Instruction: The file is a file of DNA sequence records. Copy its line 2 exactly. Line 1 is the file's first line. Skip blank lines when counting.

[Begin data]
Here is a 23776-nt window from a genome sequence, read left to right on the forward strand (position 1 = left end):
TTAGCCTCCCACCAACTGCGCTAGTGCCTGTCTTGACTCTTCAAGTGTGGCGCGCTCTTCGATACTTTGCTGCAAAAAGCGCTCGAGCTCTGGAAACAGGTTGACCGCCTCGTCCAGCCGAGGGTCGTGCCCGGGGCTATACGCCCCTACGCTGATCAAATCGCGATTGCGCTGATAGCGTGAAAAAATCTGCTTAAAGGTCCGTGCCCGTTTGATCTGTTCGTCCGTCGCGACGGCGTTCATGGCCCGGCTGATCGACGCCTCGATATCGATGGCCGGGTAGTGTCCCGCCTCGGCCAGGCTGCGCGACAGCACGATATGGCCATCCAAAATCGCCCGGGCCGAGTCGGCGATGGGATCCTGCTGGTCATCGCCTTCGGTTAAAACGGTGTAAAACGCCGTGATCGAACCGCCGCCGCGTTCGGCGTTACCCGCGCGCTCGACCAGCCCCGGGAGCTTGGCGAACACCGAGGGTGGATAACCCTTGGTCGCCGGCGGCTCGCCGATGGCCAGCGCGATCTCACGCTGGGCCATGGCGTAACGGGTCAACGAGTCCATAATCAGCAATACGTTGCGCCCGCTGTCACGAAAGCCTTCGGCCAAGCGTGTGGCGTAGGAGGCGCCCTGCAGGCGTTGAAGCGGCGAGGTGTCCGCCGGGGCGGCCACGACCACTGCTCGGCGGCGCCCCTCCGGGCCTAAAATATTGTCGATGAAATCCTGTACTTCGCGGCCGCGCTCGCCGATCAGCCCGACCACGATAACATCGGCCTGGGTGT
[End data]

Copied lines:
TTAGCCTCCCACCAACTGCGCTAGTGCCTGTCTTGACTCTTCAAGTGTGGCGCGCTCTTCGATACTTTGCTGCAAAAAGCGCTCGAGCTCTGGAAACAGGTTGACCGCCTCGTCCAGCCGAGGGTCGTGCCCGGGGCTATACGCCCCTACGCTGATCAAATCGCGATTGCGCTGATAGCGTGAAAAAATCTGCTTAAAGGTCCGTGCCCGTTTGATCTGTTCGTCCGTCGCGACGGCGTTCATGGCCCGGCTGATCGACGCCTCGATATCGATGGCCGGGTAGTGTCCCGCCTCGGCCAGGCTGCGCGACAGCACGATATGGCCATCCAAAATCGCCCGGGCCGAGTCGGCGATGGGATCCTGCTGGTCATCGCCTTCGGTTAAAACGGTGTAAAACGCCGTGATCGAACCGCCGCCGCGTTCGGCGTTACCCGCGCGCTCGACCAGCCCCGGGAGCTTGGCGAACACCGAGGGTGGATAACCCTTGGTCGCCGGCGGCTCGCCGATGGCCAGCGCGATCTCACGCTGGGCCATGGCGTAACGGGTCAACGAGTCCATAATCAGCAATACGTTGCGCCCGCTGTCACGAAAGCCTTCGGCCAAGCGTGTGGCGTAGGAGGCGCCCTGCAGGCGTTGAAGCGGCGAGGTGTCCGCCGGGGCGGCCACGACCACTGCTCGGCGGCGCCCCTCCGGGCCTAAAATATTGTCGATGAAATCCTGTACTTCGCGGCCGCGCTCGCCGATCAGCCCGACCACGATAACATCGGCCTGGGTGT